Missing Malaysia Plane a mystery

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The area being searched by air and sea covers hundreds of kilometres
The area being searched by air and sea covers hundreds of kilometres

[www.inewsguyana.com] – Malaysia’s civil aviation chief has said the fate of a missing Malaysia Airlines jet remains “a mystery”.

Azharuddin Abdul Rahman said officials had not ruled out hijacking as a cause of the plane’s disappearance.

The possible sighting of a yellow life raft was investigated on Monday, but was found to be an unrelated object.

Malaysia Airlines flight MH370 vanished from radar almost three days ago en route to Beijing from Kuala Lumpur, with 239 people on board.

Relatives of the missing passengers have been told to prepare for the worst. Malaysia’s armed forces chief also said they were co-operating with Chinese intelligence to identify the two passengers on board flight MH370 who were travelling on stolen passports.

Malaysia’s acting transport minister, Hishamuddin Hussein, said all of the relevant information concerning those two passengers had now been passed on to the various national intelligence agencies which were investigating the matter.

Earlier, China said the Malaysian authorities needed to “step up their efforts” to find the missing jet which had more than 150 Chinese nationals on board.

“The Malaysian side attaches importance to the incident with a sincere attitude, but in light of the situation, the Malaysian side needs to step up their efforts,” a Chinese foreign ministry spokesman told reporters at a regular news briefing, the AFP news agency reports.

Commander William Marks from the US Seventh Fleet, which is taking part in the search, says he expects the plane’s flight recorders to be floating in the water.

“In calm seas, if there were a soccer ball [football] or a basketball floating in the water, the radar could pick it up. They [flight recorders] typically have a radio beacon and so for example our P3 [radar] – if they are flying within a certain range of that – will pick up that radio beacon. We have not yet picked up anything, but that’s typically what those black boxes contain.”

There are now 40 ships and 34 aircraft from nine different nations taking part in the search in the seas off Vietnam and Malaysia.Late on Sunday, the Vietnamese authorities said two objects had been sighted in waters south of Vietnam which appeared to resemble aircraft parts, including a door.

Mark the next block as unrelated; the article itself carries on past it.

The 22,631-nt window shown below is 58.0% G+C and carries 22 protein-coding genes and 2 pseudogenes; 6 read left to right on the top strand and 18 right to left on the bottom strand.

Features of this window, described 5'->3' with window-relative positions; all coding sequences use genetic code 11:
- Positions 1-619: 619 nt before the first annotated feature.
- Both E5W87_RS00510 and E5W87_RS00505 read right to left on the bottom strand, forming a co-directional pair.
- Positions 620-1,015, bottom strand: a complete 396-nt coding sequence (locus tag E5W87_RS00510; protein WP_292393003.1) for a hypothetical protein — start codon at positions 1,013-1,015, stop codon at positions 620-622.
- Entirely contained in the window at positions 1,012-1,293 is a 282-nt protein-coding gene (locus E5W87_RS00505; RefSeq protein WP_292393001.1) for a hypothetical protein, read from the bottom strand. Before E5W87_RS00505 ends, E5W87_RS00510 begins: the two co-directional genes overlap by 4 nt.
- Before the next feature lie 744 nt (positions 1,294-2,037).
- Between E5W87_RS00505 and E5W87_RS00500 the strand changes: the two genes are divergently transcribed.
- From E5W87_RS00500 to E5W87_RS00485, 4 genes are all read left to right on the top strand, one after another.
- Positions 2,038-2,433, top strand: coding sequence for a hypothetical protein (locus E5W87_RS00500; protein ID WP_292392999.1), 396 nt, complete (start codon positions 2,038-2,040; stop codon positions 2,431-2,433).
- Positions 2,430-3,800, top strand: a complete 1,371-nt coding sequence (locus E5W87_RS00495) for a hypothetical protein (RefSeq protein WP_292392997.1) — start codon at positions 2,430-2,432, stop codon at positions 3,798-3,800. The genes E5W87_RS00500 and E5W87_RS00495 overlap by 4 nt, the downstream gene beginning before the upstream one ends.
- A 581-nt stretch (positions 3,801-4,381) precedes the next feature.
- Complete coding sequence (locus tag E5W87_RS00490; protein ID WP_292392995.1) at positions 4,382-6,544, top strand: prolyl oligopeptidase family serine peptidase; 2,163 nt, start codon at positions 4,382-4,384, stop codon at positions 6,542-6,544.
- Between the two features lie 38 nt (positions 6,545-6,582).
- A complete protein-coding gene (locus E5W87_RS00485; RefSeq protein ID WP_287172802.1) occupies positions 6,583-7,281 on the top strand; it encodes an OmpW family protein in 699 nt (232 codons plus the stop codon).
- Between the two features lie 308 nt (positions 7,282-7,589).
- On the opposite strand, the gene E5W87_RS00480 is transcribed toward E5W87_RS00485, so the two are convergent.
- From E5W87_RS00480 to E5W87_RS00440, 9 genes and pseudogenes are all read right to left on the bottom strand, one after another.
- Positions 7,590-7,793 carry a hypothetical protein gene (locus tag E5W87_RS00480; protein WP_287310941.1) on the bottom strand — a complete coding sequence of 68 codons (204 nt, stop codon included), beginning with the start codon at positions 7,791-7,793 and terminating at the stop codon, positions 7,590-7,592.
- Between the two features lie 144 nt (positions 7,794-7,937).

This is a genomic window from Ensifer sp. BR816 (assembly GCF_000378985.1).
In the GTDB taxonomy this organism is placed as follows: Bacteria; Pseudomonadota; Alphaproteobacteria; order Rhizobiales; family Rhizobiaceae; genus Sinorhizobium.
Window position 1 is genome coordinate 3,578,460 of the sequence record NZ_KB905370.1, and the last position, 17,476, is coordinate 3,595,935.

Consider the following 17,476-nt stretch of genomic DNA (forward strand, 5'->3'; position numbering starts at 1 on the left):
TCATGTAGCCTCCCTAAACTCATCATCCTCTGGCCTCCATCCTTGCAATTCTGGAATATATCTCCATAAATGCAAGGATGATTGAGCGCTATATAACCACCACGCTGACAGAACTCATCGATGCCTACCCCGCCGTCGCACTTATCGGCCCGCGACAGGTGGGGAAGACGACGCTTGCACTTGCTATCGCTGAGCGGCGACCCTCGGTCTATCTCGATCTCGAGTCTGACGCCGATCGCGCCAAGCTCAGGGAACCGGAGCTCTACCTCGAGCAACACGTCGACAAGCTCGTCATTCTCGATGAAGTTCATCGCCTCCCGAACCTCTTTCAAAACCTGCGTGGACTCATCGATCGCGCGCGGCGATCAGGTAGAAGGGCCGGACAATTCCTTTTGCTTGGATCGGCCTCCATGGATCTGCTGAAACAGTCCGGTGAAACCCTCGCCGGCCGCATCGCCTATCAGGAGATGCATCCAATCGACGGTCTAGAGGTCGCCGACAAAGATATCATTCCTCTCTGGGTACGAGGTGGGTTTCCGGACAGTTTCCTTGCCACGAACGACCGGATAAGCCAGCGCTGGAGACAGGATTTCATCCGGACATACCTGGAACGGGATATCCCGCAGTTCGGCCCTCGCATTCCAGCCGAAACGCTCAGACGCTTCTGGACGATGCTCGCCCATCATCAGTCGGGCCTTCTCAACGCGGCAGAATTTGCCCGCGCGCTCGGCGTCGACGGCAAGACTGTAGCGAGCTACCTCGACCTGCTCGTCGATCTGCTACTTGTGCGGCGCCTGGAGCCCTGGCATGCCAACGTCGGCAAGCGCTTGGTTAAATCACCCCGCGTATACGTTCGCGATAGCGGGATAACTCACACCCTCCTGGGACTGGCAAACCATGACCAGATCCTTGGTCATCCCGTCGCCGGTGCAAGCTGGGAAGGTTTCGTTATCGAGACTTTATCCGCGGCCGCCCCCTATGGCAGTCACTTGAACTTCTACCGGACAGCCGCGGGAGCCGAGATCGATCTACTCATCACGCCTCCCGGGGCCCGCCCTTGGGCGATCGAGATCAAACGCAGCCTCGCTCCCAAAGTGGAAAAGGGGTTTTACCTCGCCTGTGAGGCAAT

The debris was in a similar area to a possible oil slick seen by Vietnamese navy planes on Saturday.

But Azharuddin Abdul Rahman said on Monday that this sighting had never been officially verified and could not be confirmed.

Samples of the oil had been collected and sent to a laboratory for analysis to see if it came from the plane, he said.

US Navy officials earlier said their aircraft had not seen any debris associated with commercial aircraft wreckage.

Passport theory

Flight MH370 left Kuala Lumpur for Beijing at 00:41 local time on Saturday (16:41 GMT on Friday). But radio contact was lost at 17:30 GMT, somewhere between Malaysia and Vietnam.

Officials say they still have no idea what went wrong.

Malaysian military officials said on Sunday they were widening the search area because of indications the plane, a Boeing 777-200ER, may have turned back from its scheduled route shortly before vanishing from radar screens.

Commander William Marks from the US Seventh Fleet, which is taking part in the search, told the BBC the search area covered hundreds of kilometres.

“Just from the air we can see things as small as almost the size of your hand, or a basketball. So it’s not a matter of if we can see it – it’s an extremely large area.”

Investigators are looking at all angles, including a possible terror attack. Counter-terrorism agencies and the FBI are involved in the operation.

The focus has been on two passengers who boarded the flight using stolen passports.

International police agency Interpol has confirmed the passengers were travelling with Italian and Austrian passports stolen in Thailand years ago. [BBC]

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